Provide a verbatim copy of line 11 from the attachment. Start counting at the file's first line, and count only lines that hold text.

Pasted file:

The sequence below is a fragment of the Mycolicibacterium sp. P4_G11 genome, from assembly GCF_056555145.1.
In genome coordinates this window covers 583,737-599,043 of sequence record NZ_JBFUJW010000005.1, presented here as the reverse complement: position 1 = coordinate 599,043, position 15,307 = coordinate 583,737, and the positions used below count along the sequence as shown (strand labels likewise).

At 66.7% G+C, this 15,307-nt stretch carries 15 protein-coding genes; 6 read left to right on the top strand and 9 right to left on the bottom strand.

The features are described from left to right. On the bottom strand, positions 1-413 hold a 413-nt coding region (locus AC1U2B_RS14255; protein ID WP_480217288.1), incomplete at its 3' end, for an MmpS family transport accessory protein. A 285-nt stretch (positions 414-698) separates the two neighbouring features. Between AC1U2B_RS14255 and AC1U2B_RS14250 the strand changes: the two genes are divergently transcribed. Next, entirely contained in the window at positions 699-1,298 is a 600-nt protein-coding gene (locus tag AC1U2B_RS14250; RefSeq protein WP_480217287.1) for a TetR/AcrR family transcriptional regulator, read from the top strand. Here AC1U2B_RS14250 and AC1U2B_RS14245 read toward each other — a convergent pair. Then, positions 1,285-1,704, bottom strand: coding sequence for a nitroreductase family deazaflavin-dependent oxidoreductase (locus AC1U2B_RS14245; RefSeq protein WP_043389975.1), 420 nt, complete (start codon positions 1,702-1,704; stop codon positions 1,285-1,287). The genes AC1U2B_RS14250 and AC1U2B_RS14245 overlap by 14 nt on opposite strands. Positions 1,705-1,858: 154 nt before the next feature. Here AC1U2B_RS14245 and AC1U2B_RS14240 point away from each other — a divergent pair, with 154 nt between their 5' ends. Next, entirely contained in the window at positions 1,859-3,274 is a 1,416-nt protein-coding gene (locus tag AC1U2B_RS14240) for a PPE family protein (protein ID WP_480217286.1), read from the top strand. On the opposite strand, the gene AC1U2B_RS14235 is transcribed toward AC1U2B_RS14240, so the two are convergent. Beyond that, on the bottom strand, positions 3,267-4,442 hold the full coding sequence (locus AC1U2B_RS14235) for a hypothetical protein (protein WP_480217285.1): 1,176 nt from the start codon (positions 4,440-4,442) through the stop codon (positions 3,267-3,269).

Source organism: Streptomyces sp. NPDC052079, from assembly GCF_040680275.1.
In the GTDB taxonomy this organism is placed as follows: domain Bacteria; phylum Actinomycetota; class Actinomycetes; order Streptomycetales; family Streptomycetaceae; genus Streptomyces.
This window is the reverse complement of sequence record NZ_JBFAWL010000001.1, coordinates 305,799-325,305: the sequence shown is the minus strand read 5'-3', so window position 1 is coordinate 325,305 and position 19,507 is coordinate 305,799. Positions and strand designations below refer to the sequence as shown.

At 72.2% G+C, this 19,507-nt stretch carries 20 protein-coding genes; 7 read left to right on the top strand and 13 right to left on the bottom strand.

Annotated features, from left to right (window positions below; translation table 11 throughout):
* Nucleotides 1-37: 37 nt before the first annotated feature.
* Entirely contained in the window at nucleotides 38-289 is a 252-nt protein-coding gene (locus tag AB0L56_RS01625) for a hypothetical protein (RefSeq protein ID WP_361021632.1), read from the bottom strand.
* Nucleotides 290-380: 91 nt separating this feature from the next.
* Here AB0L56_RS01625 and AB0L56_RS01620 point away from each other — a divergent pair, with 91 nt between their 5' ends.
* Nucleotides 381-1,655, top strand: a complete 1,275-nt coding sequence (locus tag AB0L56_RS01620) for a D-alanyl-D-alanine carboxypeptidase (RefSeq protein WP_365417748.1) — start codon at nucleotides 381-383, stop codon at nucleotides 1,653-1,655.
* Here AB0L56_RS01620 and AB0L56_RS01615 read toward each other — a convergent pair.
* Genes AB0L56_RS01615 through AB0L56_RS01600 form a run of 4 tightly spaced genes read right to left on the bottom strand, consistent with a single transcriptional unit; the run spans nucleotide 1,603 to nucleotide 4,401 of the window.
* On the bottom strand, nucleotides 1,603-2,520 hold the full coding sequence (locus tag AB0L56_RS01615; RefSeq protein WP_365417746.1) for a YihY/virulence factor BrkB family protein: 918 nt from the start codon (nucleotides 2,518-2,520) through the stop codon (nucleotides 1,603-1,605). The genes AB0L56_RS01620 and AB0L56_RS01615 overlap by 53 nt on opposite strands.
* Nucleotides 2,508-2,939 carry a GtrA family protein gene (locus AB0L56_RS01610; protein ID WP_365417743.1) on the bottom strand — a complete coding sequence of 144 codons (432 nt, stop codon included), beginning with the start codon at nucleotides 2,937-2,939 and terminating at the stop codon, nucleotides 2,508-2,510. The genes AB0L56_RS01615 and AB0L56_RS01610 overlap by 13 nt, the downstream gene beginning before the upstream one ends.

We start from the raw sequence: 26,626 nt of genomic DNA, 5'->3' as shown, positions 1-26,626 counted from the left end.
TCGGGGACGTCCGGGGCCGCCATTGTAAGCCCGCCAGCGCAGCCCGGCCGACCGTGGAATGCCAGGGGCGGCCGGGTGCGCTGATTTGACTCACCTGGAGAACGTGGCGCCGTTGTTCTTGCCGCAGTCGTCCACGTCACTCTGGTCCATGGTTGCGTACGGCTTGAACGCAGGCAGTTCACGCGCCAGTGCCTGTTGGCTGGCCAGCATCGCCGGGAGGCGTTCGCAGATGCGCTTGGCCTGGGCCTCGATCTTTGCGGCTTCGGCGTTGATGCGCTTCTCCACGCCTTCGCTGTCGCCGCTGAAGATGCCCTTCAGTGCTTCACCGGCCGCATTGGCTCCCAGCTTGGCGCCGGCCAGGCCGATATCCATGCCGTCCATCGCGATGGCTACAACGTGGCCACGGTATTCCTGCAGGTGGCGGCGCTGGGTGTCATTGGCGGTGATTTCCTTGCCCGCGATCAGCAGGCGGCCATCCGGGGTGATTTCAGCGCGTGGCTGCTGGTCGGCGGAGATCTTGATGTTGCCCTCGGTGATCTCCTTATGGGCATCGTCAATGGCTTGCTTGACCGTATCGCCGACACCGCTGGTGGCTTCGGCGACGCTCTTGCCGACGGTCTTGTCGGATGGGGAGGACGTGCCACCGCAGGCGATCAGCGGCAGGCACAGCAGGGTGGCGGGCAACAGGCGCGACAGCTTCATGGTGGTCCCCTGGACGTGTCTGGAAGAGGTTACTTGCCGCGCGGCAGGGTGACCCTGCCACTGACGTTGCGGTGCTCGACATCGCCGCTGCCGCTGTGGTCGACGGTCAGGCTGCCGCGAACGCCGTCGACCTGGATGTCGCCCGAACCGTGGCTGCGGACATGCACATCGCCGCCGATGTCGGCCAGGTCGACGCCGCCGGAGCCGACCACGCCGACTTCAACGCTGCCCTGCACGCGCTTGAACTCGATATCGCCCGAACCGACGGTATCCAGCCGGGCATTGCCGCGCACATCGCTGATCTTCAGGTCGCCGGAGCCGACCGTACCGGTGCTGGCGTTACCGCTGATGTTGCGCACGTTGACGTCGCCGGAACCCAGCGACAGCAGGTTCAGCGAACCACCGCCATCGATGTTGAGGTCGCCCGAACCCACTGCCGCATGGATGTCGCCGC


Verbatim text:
* Entirely contained in the window at nucleotides 38-289 is a 252-nt protein-coding gene (locus tag AB0L56_RS01625) for a hypothetical protein (RefSeq protein ID WP_361021632.1), read from the bottom strand.